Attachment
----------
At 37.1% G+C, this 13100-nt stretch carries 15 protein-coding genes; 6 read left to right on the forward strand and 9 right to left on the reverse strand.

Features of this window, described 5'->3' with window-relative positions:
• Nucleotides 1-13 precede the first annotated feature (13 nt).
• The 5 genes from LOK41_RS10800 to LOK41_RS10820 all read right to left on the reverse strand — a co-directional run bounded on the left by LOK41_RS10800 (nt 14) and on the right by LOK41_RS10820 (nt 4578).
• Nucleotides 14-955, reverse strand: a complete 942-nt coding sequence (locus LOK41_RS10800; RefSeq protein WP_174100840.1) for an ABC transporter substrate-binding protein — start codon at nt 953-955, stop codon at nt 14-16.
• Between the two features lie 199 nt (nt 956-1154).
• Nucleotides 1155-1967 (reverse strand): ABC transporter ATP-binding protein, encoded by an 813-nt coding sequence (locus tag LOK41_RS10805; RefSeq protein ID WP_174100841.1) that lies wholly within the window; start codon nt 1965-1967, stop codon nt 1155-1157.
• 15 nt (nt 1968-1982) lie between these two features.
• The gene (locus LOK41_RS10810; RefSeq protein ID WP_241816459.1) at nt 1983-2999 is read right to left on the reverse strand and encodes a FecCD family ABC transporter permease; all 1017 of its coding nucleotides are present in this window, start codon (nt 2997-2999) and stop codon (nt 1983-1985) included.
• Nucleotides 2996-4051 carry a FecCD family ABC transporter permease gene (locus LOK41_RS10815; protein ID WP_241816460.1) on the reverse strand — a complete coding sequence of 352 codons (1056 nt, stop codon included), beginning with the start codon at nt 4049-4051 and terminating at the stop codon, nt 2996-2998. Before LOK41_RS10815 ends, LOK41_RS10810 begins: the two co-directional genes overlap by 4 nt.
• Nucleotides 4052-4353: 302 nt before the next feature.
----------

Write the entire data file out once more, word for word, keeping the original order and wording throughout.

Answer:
At 37.1% G+C, this 13100-nt stretch carries 15 protein-coding genes; 6 read left to right on the forward strand and 9 right to left on the reverse strand.

Features of this window, described 5'->3' with window-relative positions:
• Nucleotides 1-13 precede the first annotated feature (13 nt).
• The 5 genes from LOK41_RS10800 to LOK41_RS10820 all read right to left on the reverse strand — a co-directional run bounded on the left by LOK41_RS10800 (nt 14) and on the right by LOK41_RS10820 (nt 4578).
• Nucleotides 14-955, reverse strand: a complete 942-nt coding sequence (locus LOK41_RS10800; RefSeq protein WP_174100840.1) for an ABC transporter substrate-binding protein — start codon at nt 953-955, stop codon at nt 14-16.
• Between the two features lie 199 nt (nt 956-1154).
• Nucleotides 1155-1967 (reverse strand): ABC transporter ATP-binding protein, encoded by an 813-nt coding sequence (locus tag LOK41_RS10805; RefSeq protein ID WP_174100841.1) that lies wholly within the window; start codon nt 1965-1967, stop codon nt 1155-1157.
• 15 nt (nt 1968-1982) lie between these two features.
• The gene (locus LOK41_RS10810; RefSeq protein ID WP_241816459.1) at nt 1983-2999 is read right to left on the reverse strand and encodes a FecCD family ABC transporter permease; all 1017 of its coding nucleotides are present in this window, start codon (nt 2997-2999) and stop codon (nt 1983-1985) included.
• Nucleotides 2996-4051 carry a FecCD family ABC transporter permease gene (locus LOK41_RS10815; protein ID WP_241816460.1) on the reverse strand — a complete coding sequence of 352 codons (1056 nt, stop codon included), beginning with the start codon at nt 4049-4051 and terminating at the stop codon, nt 2996-2998. Before LOK41_RS10815 ends, LOK41_RS10810 begins: the two co-directional genes overlap by 4 nt.
• Nucleotides 4052-4353: 302 nt before the next feature.